When you take a “regular” programming class, your 1st program is “Hello world!”. All it does is display “Hello world!” on the screen. Since the Arduino doesn’t have a screen, we blink the LED.

Even if you already know how to program, whenever you get a new compiler (or new development system), or you are learning a new programming language, you always try to get “Hello world!” working first, before any real programming.

A [u]‘555’[/u] sells for less than $1 USD. It doesn’t use programming/software/firmware, and you don’t need a microcontroller/microprocessor. The timing is controlled by resistor & capacitor values (R-C time constants*).

It can be used as a “one shot” or as a multivibrator (continuous oscillator).

i need to turn the led on for aproximately 1 second then off, then on for 2 seconds then off and not have it repeat.

I’m not sure I understand… If it doesn’t repeat, how can it be off for only one second? …It’s off “forever” (or until triggered), on for 2 seconds, and then off “forever” again.

Or, is that a delay? i.e. It’s off and you trigger it… One second later it comes on for two more seconds? For that, I think you’d need two 555 timers (or a 556, which as two 555s built into one package). You might also need a couple of “logic chips” (and-gates, or-gates, flip-flops). …No, I think it can be done with one timer and some logic, but I can’t design it in my head.

I assume you learned enough from your digital class to do that… It should be really “simple”, but not as simple as copying an example sketch, if you are a beginner in electronics & programming.

  • R-C time constants are not as accurate as the crystal oscillator in a microcontroller. So for example, if you are blinking once per second, and it’s really important to blink exactly 3600 times in one hour, an R-C oscillator won’t cut-it. You can use a cristal oscillator with simple logic circuits (instead of something like a 555), but they don’t come in “slow”, so you need a divider (more logic circuitry) if you’re going to use a megahertz crystal to blink an LED at 1 Hz.

A picAxe, could do this, too: http://www.picaxe.com/

An 08M2 and two resistors is all you need besides your LED's and stuff.

i need to turn the led on for aproximately 1 second then off, then on for 2 seconds then off and not have it repeat.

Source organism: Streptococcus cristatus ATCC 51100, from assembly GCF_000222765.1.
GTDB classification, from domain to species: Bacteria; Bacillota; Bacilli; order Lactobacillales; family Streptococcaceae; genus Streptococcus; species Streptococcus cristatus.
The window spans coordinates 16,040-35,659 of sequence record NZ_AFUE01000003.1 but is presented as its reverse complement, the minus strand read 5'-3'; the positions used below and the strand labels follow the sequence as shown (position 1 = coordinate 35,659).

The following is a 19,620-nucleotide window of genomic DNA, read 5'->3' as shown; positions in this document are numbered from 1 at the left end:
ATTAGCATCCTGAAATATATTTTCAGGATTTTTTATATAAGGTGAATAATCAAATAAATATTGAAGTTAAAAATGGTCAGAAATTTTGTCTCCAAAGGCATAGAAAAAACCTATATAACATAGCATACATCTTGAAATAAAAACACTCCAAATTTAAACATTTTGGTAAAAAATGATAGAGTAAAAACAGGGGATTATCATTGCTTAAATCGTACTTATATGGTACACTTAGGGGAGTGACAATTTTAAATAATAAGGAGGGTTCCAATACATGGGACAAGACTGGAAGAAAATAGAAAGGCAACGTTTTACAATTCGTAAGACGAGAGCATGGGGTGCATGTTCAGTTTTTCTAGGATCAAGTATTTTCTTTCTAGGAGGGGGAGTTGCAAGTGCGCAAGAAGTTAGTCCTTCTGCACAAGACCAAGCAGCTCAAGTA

I'm not sure I understand... If it doesn't repeat, how can it be off for only one second? ...It's off "forever" (or until triggered), on for 2 seconds, and then off "forever" again.

Or, is that a delay? i.e. It's off and you trigger it... One second later it comes on for two more seconds? For that, I think you'd need two 555 timers (or a 556, which as two 555s built into one package). You might also need a couple of "logic chips" (and-gates, or-gates, flip-flops). ...No, I think it can be done with one timer and some logic, but I can't design it in my head.

I assume you learned enough from your digital class to do that... It should be really "simple", but not as simple as copying an example sketch, if you are a beginner in electronics & programming.

  • R-C time constants are not as accurate as the crystal oscillator in a microcontroller. So for example, if you are blinking once per second, and it's really important to blink exactly 3600 times in one hour, an R-C oscillator won't cut-it. You can use a cristal oscillator with simple logic circuits (instead of something like a 555), but they don't come in "slow", so you need a divider (more logic circuitry) if you're going to use a megahertz crystal to blink an LED at 1 Hz. [/quote]

i need the circuit to stay off permanently until its activated manually with a button, when i press the button i want it to turn on for 1 second, off for one second, on for 2 seconds then turn off and remain off until the button is pressed again. does that make it more clear?

A picAxe, could do this, too:

Or an Attiny85, no external components needed

would the attiny put out enough power to latch a 5v relay?

chevyboy: would the attiny put out enough power to latch a 5v relay?

That depends entirely on the relay's requirements.

Typically, though, you would just drive a transistor to latch a relay.